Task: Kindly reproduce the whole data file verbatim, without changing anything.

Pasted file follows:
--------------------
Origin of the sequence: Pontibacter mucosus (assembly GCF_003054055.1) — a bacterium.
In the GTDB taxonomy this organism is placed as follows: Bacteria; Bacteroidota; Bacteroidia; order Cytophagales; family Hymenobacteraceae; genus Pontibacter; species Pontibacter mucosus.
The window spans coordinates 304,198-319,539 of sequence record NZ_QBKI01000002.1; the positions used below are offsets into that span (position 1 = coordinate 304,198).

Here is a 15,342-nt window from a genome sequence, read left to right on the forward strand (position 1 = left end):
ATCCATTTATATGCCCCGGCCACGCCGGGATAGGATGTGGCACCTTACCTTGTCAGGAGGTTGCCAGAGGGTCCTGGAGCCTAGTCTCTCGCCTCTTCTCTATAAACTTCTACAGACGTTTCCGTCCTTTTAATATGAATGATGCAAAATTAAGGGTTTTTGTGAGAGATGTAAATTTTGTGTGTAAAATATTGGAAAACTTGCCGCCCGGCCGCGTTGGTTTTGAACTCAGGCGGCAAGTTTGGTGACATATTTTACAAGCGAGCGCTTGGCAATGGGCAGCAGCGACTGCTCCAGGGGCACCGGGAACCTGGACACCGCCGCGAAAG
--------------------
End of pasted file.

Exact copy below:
Origin of the sequence: Pontibacter mucosus (assembly GCF_003054055.1) — a bacterium.
In the GTDB taxonomy this organism is placed as follows: Bacteria; Bacteroidota; Bacteroidia; order Cytophagales; family Hymenobacteraceae; genus Pontibacter; species Pontibacter mucosus.
The window spans coordinates 304,198-319,539 of sequence record NZ_QBKI01000002.1; the positions used below are offsets into that span (position 1 = coordinate 304,198).

Here is a 15,342-nt window from a genome sequence, read left to right on the forward strand (position 1 = left end):
ATCCATTTATATGCCCCGGCCACGCCGGGATAGGATGTGGCACCTTACCTTGTCAGGAGGTTGCCAGAGGGTCCTGGAGCCTAGTCTCTCGCCTCTTCTCTATAAACTTCTACAGACGTTTCCGTCCTTTTAATATGAATGATGCAAAATTAAGGGTTTTTGTGAGAGATGTAAATTTTGTGTGTAAAATATTGGAAAACTTGCCGCCCGGCCGCGTTGGTTTTGAACTCAGGCGGCAAGTTTGGTGACATATTTTACAAGCGAGCGCTTGGCAATGGGCAGCAGCGACTGCTCCAGGGGCACCGGGAACCTGGACACCGCCGCGAAAG